Growing domestic demand has pushed total order book levels for manufactured goods to a 12-year high, according to the Confederation of British Industry’s (CBI) latest monthly Industrial Trends Survey published Wednesday.
The February CBI Industrial Survey was conducted between January 23 and February 14, 2007 with 681 respondents.
A difference of four percent of respondents said their current total order books were "above normal.” This is the strongest figure since June 1995, which saw a difference of plus five percent, and a marked improvement on last month, when a difference of nine percent said total orders were "below normal.”
To meet the orders, output volumes are expected to increase over the coming three months, with a difference of 28 percent forecasting growth. This marks the strongest output growth expectation since May 1995's difference of 31 percent. Output expectations are greatest in the capital and intermediate goods sectors, but also buoyant in the consumer goods industries.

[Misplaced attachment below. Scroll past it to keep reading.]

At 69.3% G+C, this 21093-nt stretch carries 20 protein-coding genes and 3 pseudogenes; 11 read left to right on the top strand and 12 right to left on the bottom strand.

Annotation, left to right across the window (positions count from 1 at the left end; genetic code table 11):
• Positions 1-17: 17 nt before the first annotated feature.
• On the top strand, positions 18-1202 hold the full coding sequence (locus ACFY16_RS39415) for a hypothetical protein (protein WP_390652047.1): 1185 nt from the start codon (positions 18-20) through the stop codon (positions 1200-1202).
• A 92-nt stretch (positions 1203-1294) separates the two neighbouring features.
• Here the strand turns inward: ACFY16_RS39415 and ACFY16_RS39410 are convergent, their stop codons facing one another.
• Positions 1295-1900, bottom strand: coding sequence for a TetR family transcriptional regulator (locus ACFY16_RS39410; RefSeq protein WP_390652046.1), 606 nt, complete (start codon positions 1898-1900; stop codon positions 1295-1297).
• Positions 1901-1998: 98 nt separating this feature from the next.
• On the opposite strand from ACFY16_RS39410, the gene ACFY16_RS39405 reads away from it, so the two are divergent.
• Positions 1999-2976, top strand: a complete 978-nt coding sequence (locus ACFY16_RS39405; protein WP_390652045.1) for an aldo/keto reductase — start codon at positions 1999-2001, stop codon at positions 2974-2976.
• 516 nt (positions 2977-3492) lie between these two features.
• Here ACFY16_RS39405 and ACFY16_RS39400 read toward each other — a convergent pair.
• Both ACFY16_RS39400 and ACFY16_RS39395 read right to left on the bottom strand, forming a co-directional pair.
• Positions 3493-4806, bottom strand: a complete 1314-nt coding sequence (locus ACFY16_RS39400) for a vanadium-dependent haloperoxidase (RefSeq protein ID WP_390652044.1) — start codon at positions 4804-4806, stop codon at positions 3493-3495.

A difference of 19 percent of firms expects domestic prices to rise over the next three months, matching January's figure. Faster price increases are now expected in the consumer goods sector, while expectations have dampened in the intermediate sector.
"This is an upbeat survey continuing the trend of manufacturing recovery that started in early 2006,” Doug Godden, CBI Head of Economic Analysis, said. "In a climate of strengthening demand, businesses have finally been achieving some price rises and expect to continue doing so, helping to rebuild battered profit margins.”